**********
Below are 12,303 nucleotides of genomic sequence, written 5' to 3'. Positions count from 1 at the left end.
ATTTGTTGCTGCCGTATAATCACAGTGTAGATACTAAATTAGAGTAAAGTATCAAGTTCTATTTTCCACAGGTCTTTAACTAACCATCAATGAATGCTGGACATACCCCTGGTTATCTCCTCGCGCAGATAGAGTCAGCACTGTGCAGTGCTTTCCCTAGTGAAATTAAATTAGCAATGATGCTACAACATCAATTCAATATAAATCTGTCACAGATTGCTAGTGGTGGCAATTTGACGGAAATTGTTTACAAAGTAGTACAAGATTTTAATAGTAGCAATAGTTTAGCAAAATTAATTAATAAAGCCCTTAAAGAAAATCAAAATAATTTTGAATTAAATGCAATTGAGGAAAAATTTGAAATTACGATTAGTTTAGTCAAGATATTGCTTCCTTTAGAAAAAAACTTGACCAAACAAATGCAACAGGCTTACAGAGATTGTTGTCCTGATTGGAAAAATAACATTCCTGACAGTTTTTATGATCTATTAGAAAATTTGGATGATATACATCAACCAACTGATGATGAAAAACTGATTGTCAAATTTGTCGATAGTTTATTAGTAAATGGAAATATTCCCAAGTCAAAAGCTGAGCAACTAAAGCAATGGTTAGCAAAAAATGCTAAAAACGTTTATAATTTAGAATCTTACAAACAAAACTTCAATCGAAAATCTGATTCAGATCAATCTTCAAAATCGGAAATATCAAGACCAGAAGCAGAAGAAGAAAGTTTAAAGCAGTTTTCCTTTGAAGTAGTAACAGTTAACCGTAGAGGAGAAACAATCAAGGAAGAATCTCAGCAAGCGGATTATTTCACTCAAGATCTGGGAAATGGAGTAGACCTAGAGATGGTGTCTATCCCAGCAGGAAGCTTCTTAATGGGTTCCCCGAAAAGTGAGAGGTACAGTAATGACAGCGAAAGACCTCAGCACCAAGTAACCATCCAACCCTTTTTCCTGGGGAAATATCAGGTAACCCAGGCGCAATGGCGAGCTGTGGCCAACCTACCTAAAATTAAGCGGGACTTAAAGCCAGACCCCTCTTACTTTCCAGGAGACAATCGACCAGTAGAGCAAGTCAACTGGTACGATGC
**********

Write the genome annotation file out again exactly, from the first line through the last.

Below are 12,303 nucleotides of genomic sequence, written 5' to 3'. Positions count from 1 at the left end.
ATTTGTTGCTGCCGTATAATCACAGTGTAGATACTAAATTAGAGTAAAGTATCAAGTTCTATTTTCCACAGGTCTTTAACTAACCATCAATGAATGCTGGACATACCCCTGGTTATCTCCTCGCGCAGATAGAGTCAGCACTGTGCAGTGCTTTCCCTAGTGAAATTAAATTAGCAATGATGCTACAACATCAATTCAATATAAATCTGTCACAGATTGCTAGTGGTGGCAATTTGACGGAAATTGTTTACAAAGTAGTACAAGATTTTAATAGTAGCAATAGTTTAGCAAAATTAATTAATAAAGCCCTTAAAGAAAATCAAAATAATTTTGAATTAAATGCAATTGAGGAAAAATTTGAAATTACGATTAGTTTAGTCAAGATATTGCTTCCTTTAGAAAAAAACTTGACCAAACAAATGCAACAGGCTTACAGAGATTGTTGTCCTGATTGGAAAAATAACATTCCTGACAGTTTTTATGATCTATTAGAAAATTTGGATGATATACATCAACCAACTGATGATGAAAAACTGATTGTCAAATTTGTCGATAGTTTATTAGTAAATGGAAATATTCCCAAGTCAAAAGCTGAGCAACTAAAGCAATGGTTAGCAAAAAATGCTAAAAACGTTTATAATTTAGAATCTTACAAACAAAACTTCAATCGAAAATCTGATTCAGATCAATCTTCAAAATCGGAAATATCAAGACCAGAAGCAGAAGAAGAAAGTTTAAAGCAGTTTTCCTTTGAAGTAGTAACAGTTAACCGTAGAGGAGAAACAATCAAGGAAGAATCTCAGCAAGCGGATTATTTCACTCAAGATCTGGGAAATGGAGTAGACCTAGAGATGGTGTCTATCCCAGCAGGAAGCTTCTTAATGGGTTCCCCGAAAAGTGAGAGGTACAGTAATGACAGCGAAAGACCTCAGCACCAAGTAACCATCCAACCCTTTTTCCTGGGGAAATATCAGGTAACCCAGGCGCAATGGCGAGCTGTGGCCAACCTACCTAAAATTAAGCGGGACTTAAAGCCAGACCCCTCTTACTTTCCAGGAGACAATCGACCAGTAGAGCAAGTCAACTGGTACGATGC